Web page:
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17

How To Be a Man

1
terms
1
notes

Christman, P. (2022). How To Be a Man. In Christman, P. How to Be Normal. Belt Publishing, pp. 17-38

19

Examples are easy enough to list. I ran cross-country for all four years of high school. I wasn’t good at it, I didn’t get along with my teammates, and I found almost every moment of every race or practice excruciating. (I was still a fundamentalist Baptist at that point and wondered, during races, whether the literal hell that awaited the unsaved might feel like this.) Yet I never thought of quitting. I had found the little niche where I could contribute my little tithe of unnecessary pain to the universe, and this, I somehow understood, could give me some sort of purchase on manhood that I was too small and uncoordinated to get by winning fights. I still remember the aggrieved scorn with which my cross-country teammates and I responded to the guy who did quit, after two years, for the perfectly sane and healthy reason that he preferred watching cartoons. He wasn’t on the varsity squad; his absence had no effect on our team’s standing in the state rankings. But we acted as though he’d cheated us in some way—as though he’d left us to do some terrible group project alone.

—p.19 by Phil Christman 1 year, 3 months ago

Examples are easy enough to list. I ran cross-country for all four years of high school. I wasn’t good at it, I didn’t get along with my teammates, and I found almost every moment of every race or practice excruciating. (I was still a fundamentalist Baptist at that point and wondered, during races, whether the literal hell that awaited the unsaved might feel like this.) Yet I never thought of quitting. I had found the little niche where I could contribute my little tithe of unnecessary pain to the universe, and this, I somehow understood, could give me some sort of purchase on manhood that I was too small and uncoordinated to get by winning fights. I still remember the aggrieved scorn with which my cross-country teammates and I responded to the guy who did quit, after two years, for the perfectly sane and healthy reason that he preferred watching cartoons. He wasn’t on the varsity squad; his absence had no effect on our team’s standing in the state rankings. But we acted as though he’d cheated us in some way—as though he’d left us to do some terrible group project alone.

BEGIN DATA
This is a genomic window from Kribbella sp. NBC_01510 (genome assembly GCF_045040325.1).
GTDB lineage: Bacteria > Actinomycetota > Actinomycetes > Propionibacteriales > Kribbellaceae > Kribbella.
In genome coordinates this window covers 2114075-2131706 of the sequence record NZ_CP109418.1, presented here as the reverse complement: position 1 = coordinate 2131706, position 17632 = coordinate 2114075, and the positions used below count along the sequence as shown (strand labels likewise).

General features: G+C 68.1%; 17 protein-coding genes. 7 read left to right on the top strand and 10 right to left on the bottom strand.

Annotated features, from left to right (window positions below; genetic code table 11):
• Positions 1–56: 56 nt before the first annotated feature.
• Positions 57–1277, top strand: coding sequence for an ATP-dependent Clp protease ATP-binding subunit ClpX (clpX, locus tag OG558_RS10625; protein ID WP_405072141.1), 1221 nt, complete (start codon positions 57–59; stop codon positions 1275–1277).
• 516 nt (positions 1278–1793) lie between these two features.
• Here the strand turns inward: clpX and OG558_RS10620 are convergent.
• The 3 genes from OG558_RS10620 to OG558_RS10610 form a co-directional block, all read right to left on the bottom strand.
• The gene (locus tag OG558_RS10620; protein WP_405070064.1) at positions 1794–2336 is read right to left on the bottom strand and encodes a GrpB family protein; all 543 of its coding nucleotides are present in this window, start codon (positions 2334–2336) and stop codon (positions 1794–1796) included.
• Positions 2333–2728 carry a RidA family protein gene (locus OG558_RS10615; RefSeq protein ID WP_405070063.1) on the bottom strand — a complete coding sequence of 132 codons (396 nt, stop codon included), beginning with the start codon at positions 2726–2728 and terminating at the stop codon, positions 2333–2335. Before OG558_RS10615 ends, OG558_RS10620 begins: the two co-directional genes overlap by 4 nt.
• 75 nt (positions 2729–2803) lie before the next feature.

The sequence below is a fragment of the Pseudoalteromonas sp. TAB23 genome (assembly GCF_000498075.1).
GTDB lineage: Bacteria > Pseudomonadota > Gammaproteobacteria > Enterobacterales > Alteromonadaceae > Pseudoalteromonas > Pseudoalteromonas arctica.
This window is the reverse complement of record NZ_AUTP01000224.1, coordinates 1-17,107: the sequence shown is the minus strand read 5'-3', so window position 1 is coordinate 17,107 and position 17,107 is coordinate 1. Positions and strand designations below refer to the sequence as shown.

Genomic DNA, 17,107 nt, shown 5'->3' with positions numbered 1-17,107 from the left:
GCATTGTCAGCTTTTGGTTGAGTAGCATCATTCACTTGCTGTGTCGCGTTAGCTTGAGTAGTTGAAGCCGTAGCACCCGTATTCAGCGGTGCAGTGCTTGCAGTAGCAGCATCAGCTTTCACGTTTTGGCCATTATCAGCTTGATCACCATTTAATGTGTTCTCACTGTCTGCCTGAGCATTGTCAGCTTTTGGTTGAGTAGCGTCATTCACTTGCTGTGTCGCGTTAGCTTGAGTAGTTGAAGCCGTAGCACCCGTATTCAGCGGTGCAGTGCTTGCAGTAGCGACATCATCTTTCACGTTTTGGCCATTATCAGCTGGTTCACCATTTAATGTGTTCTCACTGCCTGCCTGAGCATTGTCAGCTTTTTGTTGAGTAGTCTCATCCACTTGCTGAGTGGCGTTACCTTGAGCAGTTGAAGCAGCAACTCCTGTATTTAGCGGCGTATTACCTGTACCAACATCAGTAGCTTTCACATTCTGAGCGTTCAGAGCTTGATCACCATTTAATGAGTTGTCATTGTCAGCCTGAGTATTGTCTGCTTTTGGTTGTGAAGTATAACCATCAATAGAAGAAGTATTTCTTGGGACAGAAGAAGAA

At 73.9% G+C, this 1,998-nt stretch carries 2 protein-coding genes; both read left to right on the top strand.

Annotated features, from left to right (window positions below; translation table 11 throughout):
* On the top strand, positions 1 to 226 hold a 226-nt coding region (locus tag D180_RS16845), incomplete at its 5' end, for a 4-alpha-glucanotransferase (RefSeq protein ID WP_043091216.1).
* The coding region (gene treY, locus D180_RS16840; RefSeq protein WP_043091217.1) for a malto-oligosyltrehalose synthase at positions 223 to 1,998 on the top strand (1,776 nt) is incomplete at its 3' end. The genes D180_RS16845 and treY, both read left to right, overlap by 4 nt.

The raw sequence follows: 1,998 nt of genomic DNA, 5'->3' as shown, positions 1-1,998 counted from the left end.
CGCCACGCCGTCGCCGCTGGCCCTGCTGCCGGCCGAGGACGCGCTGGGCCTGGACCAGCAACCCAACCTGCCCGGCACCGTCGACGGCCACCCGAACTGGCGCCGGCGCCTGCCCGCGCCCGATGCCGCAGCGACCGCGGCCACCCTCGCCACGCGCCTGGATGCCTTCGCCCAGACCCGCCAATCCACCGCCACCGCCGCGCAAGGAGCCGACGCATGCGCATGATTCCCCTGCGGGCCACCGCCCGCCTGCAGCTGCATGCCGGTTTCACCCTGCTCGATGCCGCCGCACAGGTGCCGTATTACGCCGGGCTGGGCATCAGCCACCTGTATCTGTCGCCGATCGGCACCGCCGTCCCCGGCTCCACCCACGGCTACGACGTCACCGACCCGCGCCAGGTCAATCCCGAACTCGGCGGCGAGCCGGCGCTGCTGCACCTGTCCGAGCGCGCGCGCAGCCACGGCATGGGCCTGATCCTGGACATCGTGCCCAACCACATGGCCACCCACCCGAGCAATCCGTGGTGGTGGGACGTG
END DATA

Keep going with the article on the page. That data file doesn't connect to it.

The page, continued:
—p.19 by Phil Christman 1 year, 3 months ago

(adjective) capable of laughing / (adjective) disposed to laugh / (adjective) arousing or provoking laughter / (adjective) laughable / (adjective) associated with, relating to, or used in laughter

34

Why, from the top of a nasty gender hierarchy, should we feel so risible?

—p.34 by Phil Christman
notable
1 year, 3 months ago

Why, from the top of a nasty gender hierarchy, should we feel so risible?

—p.34 by Phil Christman
notable
1 year, 3 months ago